Some speeches don’t just interest, move or even bore us. They also change the very way we understand things. In his fine book, Lincoln at Gettysburg: The Words That Remade America, Garry Wills claims that Abraham Lincoln’s Gettysburg Address did precisely that. In it the President— in just 272 words that took him only three minutes to deliver — transformed our understanding of the Declaration of Independence.
Lincoln wasn’t the featured speaker that day. That honor was given to a then-famous orator named Edward Everett, who spoke just prior to the President. Yet few people now recall anything Everett said in his lengthy and elegant speech. Lincoln’s speech was so short that some in the crowd were confused and left to wonder if that was all there was to it. It was. And it changed history.
But it did so subtly. Lincoln assumed no one would pay attention to or remember his speech. But he was wrong. The world has forgotten what the Honorable Mr. Everett had to say, but Lincoln’s handful of words remains legendary.
“Four score and seven years ago our fathers brought forth on this continent, a new nation, conceived in Liberty, and dedicated to the proposition that all men are created equal.” But Mr. Lincoln, unlike those founding Fathers, was now including people who were African-American in the definition of “all men.”
“It is for us the living, rather, to be dedicated here to the unfinished work which they who fought here have thus far so nobly advanced. It is rather for us to be here dedicated to the great task remaining before us – that from these honored dead we take increased devotion to that cause for which they gave the last full measure of devotion–that we here highly resolve that these dead shall not have died in vain – that this nation, under God, shall have a new birth of freedom – and that the government of the people, by the people, for the people, shall not perish from the earth.”
Subtly but skillfully Lincoln turned the tables on his audience and his country: he shifted from dedicating a cemetery to making the American people dedicate themselves to a new birth of freedom – a new birth that was nothing less than the end of slavery. After all, sometimes you don’t need many words to create a huge effect. Sometimes you don’t need “in your face” rhetoric to get someone’s attention and so alter his or her viewpoint from the inside out. Acts 2 shows that the Apostle Peter understood that.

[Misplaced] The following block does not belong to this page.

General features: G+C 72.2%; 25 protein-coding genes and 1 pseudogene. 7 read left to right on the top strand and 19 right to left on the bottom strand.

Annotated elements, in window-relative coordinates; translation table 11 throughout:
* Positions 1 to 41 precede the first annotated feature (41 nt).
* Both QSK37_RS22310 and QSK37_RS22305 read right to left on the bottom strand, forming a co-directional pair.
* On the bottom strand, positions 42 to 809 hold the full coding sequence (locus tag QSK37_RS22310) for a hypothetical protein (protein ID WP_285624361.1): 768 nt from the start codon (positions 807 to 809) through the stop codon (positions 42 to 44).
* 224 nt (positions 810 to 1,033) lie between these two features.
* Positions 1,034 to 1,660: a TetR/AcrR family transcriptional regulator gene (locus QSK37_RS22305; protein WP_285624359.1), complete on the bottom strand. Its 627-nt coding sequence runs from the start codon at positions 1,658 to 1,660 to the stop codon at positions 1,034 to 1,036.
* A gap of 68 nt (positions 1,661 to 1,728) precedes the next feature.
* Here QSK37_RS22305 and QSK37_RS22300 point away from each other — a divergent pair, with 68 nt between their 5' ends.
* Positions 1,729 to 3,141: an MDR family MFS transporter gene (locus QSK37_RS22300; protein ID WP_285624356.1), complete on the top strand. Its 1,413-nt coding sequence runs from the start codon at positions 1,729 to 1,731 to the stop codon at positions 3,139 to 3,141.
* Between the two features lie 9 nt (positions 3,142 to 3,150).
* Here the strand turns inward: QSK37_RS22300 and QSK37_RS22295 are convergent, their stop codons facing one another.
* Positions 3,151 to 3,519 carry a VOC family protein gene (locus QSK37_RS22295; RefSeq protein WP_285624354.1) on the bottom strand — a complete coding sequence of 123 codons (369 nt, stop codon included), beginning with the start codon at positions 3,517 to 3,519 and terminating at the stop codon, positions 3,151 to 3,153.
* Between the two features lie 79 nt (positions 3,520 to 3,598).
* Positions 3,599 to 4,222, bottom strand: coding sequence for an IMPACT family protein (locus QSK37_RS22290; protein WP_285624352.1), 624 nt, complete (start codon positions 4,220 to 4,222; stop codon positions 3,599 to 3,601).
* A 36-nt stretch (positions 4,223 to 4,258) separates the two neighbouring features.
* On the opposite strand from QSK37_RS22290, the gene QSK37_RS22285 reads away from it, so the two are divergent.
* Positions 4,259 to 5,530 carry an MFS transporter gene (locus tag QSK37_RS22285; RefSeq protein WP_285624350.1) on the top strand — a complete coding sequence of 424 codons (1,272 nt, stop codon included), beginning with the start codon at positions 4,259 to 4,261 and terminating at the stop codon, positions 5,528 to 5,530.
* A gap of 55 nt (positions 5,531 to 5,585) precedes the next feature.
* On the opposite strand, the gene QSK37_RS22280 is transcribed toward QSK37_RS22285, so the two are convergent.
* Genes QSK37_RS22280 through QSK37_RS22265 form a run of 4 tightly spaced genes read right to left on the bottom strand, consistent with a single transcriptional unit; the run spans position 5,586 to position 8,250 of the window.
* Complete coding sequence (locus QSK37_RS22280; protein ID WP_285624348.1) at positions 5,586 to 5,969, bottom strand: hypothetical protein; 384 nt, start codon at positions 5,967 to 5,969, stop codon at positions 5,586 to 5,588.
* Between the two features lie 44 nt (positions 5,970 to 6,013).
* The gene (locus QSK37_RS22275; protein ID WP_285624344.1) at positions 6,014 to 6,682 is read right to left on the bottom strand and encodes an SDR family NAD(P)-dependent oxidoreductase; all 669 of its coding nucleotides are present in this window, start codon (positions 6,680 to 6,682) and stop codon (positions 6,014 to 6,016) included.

Author: Stan Mast
Psalm 16 is the perfect Psalm for this second Sunday of the Easter season. The last 3 verses were the text for Peter’s Pentecost sermon, in which he proved from Scripture that Jesus’ death and resurrection had always been at the heart God’s plan of salvation. Psalm 16 is also the perfect Psalm for our times. The first verse of Psalm 16, which sets the tone for the entire Psalm, taps directly into the intense search for security that dominates our terror haunted time. “Keep me safe, O God, for in you I take refuge.” Fascinatingly, the Easter theme of Psalm 16 is exactly the solution to our frantic search for safety. Let’s take a closer look at both.
In this second decade of the 21st Century, the old Peanuts comic strip paints an accurate picture of Everyman and Everywoman. There stands Linus clutching his security blanket to his cheek. As long as he has that blanket, all is well. But all is not well, because Snoopy is lurking somewhere off on the next panel of the comic strip. At the moment when Linus is feeling most secure, Snoopy will come tearing along and rip that security blanket from Linus’ hand. And Linus’ world will fall apart.
That’s us, holding tightly to whatever give us a feeling of security, whether that’s the power of government assuring us of homeland security or a comprehensive insurance policy or a carefully constructed portfolio or a set of religious beliefs and practices. But the dogs of war or sickness or accident or market collapse lurk just off the screen of our vision.
No wonder the construction of safe rooms is a booming business. A safe room (also called a panic room) is a fortified room that is installed in a private residence or business to provide safe shelter, or a hiding place, for the inhabitants in the event of a break in, home invasion, tornado, terror attack or other threat. The Internet is filled with ads for such safe room. “Peace of mind with RSC steel safe rooms” reads one ad.